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Court Decisions May Not Save Microsoft

by Glen Emerson Morris

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The recent court decision letting Microsoft off the hook for alleged predatory business practices may ultimately bring the software giant more problems than a harsher sentence might have provided. While the decision largely left Microsoft free to do business as it wants to, it has convinced many business and private computer users that the government will offer them few, if any, of the consumer protections normally expected under the Uniform Commercial Code.

Rather than use Microsoft products under these conditions, a number of businesses (and governments, too) are considering open source, or free, software, as an alternative. The front runner is the Linux operating system. It's a viable option, and it has Microsoft worried.

Publicly, Microsoft is attempting to appear to embrace at least part of the open source philosophy, but at the same time, and with less fanfare, it's taking many actions designed to cripple any company wanting to make open source products compatible with Microsoft products.

According to an industry insider, Microsoft is requiring prospective open source partners to sign a restrictive agreement just to see the terms of their open source partnership contract. The restrictions are said to make it largely impossible for any company to release open source software after they have signed the agreement, even if they don't become open source partners with Microsoft.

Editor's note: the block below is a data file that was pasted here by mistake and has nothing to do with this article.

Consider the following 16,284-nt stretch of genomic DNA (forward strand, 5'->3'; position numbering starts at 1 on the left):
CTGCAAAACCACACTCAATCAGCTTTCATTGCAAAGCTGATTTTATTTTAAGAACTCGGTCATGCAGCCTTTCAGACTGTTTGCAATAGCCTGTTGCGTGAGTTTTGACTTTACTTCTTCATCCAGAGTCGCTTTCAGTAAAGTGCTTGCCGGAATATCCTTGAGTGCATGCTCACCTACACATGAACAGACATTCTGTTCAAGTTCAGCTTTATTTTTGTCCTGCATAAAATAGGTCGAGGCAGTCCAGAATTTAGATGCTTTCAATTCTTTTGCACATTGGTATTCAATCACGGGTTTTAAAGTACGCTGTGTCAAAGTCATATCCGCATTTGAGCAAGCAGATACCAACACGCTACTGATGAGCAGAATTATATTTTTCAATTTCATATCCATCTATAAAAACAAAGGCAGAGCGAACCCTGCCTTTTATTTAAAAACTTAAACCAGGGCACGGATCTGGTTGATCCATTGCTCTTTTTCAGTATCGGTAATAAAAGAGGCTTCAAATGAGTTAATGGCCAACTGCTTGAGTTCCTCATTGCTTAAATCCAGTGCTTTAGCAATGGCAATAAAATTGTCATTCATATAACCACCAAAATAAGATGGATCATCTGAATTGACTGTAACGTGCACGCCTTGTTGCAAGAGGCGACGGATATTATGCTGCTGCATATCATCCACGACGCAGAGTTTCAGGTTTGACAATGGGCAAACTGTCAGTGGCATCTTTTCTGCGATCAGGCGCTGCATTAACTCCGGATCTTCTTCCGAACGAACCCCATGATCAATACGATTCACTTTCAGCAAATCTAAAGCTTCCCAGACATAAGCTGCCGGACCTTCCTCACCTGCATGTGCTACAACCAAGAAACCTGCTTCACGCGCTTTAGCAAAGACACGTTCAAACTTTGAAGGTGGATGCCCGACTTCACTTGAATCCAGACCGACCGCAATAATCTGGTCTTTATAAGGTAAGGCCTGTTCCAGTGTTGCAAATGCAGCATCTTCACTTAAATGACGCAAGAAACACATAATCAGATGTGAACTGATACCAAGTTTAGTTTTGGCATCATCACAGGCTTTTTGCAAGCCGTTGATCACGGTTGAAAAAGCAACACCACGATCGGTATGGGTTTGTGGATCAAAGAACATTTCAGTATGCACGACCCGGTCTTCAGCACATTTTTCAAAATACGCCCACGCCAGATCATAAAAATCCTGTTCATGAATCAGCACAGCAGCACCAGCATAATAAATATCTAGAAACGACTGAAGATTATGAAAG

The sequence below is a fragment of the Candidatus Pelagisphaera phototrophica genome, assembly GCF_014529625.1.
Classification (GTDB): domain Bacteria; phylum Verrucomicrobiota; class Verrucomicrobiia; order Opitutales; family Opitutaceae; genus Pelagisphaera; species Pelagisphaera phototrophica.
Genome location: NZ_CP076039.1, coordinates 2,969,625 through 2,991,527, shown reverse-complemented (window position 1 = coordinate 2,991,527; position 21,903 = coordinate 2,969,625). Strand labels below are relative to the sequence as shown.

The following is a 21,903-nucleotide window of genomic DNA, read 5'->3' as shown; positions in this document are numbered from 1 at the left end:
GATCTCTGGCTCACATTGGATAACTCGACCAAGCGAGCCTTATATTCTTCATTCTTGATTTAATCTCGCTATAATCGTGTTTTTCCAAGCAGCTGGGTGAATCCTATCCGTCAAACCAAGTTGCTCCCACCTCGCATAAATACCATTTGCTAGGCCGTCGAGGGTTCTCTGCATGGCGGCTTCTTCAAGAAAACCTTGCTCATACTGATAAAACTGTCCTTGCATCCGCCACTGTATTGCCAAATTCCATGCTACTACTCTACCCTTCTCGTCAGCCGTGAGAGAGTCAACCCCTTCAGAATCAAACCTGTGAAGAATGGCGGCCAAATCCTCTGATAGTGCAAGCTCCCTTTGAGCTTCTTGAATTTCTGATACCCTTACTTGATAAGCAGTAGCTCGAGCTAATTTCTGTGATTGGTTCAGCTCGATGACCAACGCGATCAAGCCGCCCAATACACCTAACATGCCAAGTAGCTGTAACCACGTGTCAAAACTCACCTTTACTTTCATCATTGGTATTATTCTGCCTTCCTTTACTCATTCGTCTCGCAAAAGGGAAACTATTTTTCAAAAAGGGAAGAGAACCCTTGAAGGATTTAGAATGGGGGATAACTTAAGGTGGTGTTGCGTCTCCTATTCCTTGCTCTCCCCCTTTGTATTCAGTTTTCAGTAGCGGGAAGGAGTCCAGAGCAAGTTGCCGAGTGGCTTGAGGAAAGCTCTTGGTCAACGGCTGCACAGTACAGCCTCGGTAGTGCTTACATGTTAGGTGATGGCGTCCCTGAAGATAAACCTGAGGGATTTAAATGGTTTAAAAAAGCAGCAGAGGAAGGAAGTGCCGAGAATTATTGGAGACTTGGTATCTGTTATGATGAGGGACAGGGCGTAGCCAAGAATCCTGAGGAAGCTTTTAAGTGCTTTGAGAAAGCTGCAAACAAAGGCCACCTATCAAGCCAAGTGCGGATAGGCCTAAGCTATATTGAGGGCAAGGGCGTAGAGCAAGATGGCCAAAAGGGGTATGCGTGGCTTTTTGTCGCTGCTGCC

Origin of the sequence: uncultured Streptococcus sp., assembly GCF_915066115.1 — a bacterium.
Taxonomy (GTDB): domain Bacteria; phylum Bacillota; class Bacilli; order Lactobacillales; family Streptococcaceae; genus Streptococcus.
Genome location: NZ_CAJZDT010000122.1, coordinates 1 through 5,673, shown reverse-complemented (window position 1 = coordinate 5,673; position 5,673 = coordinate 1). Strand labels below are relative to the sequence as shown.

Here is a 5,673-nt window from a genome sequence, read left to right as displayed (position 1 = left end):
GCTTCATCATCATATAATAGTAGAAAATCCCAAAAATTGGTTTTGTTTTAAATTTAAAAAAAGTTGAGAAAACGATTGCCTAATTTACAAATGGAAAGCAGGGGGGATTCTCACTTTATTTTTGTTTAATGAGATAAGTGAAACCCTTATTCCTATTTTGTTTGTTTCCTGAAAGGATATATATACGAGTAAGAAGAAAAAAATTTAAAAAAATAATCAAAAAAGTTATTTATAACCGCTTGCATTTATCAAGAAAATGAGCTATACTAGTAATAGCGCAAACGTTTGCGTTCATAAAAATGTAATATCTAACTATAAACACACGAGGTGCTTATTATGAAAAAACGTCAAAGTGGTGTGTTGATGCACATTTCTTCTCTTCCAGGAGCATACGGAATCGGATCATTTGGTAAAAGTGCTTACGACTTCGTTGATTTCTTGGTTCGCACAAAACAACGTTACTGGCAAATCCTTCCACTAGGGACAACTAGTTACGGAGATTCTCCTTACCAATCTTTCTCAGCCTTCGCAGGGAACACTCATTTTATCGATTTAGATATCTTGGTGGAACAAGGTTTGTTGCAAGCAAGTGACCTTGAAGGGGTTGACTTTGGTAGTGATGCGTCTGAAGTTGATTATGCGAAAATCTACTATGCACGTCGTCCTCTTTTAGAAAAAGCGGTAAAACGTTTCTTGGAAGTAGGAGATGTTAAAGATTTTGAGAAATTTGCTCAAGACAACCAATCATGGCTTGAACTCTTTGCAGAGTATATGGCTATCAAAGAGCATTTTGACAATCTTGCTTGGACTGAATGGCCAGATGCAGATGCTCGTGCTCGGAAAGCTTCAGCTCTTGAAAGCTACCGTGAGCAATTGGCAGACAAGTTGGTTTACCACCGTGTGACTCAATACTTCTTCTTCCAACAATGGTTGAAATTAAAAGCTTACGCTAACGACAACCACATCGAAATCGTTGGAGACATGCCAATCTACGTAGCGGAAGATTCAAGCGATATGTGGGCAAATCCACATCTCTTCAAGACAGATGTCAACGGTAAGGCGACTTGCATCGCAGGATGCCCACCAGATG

Microsoft has even tried attacking open source products in the press, but so far, the attacks seem to have backfired. At one point, Microsoft attacked open source software for not providing the level of security of commercial software. Information Technology professionals were not impressed with the argument, especially since Microsoft may have one of the worst records for security in the history of the industry. At best, Microsoft's arguments undermined its credibility, and pointed out just how out of touch it is with the public's perception of it.

One of the problems facing Microsoft is that its core line of products, the OS and the MS office suite, are getting harder to improve enough to justify the upgrade prices Microsoft demands. Microsoft has gotten a lot of flack, and lost some big accounts, because of its new licensing plan which forces most companies to pay far higher licensing fees than they used to.

To make matters worse for Microsoft, Sun has been refining its MS Office compatible suite of office tools, named StarOffice, which also includes a word processor, spreadsheet, and presentation program, and sells for only $75.95 each (or $50.00 each in quantities of 150). StarOffice runs on Solaris (Unix), Windows, and Linux, and is gaining credibility as an acceptable replacement for MS Office. (For more information on StarOffice, see Sun's Website at